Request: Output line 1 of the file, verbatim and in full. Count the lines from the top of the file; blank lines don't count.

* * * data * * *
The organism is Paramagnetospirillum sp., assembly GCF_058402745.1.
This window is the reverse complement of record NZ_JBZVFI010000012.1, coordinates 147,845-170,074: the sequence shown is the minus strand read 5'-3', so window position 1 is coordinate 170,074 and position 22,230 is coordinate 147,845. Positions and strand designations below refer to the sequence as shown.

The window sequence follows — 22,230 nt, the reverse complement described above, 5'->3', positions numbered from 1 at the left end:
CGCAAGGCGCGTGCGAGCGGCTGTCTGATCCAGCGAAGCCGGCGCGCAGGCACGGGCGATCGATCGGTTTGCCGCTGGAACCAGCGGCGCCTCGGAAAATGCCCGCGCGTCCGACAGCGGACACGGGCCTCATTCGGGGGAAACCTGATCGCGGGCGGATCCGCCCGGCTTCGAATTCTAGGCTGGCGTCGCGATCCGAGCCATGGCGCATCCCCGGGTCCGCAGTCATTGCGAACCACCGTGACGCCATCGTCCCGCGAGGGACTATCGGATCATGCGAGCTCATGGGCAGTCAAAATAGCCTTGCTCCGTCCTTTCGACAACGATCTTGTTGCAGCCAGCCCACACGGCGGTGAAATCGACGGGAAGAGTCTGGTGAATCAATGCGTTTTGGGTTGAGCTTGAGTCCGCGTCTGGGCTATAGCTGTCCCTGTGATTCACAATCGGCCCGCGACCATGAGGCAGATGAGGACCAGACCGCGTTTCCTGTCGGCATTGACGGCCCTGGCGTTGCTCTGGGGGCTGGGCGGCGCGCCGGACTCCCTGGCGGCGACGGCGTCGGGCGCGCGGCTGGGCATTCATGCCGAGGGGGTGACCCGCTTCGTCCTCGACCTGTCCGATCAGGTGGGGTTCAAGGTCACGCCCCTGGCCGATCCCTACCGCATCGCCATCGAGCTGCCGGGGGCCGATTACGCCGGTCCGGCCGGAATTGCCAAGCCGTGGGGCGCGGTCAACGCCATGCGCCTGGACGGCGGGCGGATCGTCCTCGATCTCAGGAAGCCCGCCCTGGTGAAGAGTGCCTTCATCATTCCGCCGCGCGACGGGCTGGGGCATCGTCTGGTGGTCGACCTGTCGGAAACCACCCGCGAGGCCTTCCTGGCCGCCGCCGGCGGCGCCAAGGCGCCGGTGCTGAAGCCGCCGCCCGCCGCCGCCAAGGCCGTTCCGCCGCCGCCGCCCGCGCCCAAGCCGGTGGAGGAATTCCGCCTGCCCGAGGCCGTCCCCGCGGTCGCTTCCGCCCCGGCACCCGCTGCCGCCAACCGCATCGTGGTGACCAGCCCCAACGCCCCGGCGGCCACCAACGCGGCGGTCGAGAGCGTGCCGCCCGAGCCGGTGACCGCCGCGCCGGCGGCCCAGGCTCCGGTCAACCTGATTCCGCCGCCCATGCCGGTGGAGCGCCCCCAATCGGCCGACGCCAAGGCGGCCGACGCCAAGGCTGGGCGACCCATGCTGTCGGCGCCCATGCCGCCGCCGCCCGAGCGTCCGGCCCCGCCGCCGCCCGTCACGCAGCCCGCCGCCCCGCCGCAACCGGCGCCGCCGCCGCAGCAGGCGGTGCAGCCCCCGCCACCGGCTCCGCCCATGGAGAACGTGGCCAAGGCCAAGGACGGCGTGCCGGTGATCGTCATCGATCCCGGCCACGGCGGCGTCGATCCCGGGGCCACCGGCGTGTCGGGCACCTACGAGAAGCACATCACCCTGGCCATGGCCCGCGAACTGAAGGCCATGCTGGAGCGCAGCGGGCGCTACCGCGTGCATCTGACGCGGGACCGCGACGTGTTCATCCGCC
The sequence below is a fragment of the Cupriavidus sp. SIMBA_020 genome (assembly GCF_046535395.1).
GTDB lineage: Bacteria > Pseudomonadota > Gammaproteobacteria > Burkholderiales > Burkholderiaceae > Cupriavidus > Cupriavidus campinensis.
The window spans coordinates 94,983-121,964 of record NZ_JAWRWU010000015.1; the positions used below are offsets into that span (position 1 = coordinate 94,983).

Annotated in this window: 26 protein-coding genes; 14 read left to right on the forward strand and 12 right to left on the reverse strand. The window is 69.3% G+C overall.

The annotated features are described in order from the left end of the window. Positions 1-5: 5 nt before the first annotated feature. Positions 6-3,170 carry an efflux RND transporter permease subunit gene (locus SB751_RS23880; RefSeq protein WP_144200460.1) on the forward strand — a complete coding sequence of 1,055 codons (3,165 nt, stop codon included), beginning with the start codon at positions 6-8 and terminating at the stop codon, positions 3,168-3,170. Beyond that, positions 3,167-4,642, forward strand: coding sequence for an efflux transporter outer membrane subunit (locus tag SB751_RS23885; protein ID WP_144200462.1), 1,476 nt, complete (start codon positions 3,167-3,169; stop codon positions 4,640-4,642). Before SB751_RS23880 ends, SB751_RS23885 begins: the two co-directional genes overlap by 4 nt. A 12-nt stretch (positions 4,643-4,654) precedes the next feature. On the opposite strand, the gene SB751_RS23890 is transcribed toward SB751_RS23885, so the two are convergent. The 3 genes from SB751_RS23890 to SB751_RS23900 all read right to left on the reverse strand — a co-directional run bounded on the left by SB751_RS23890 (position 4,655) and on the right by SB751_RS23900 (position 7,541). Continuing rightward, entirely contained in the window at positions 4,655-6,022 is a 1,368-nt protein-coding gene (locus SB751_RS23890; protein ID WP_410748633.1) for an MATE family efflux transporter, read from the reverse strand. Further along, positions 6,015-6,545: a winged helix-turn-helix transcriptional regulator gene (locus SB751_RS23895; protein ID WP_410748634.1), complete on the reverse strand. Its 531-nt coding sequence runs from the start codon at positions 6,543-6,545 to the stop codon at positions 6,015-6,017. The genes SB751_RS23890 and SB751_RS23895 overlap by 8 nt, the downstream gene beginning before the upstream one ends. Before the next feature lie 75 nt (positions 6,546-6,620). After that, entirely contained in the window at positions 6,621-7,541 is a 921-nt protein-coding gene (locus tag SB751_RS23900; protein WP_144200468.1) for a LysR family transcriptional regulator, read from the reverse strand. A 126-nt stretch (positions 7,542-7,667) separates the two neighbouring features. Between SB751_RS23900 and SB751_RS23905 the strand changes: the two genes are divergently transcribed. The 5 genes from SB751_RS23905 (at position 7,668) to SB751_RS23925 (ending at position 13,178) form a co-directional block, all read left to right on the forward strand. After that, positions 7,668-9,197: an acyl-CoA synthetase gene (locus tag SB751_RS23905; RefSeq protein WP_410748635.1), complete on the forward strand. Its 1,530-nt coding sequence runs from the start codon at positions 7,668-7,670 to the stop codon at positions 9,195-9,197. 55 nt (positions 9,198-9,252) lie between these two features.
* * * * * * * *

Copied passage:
The organism is Paramagnetospirillum sp., assembly GCF_058402745.1.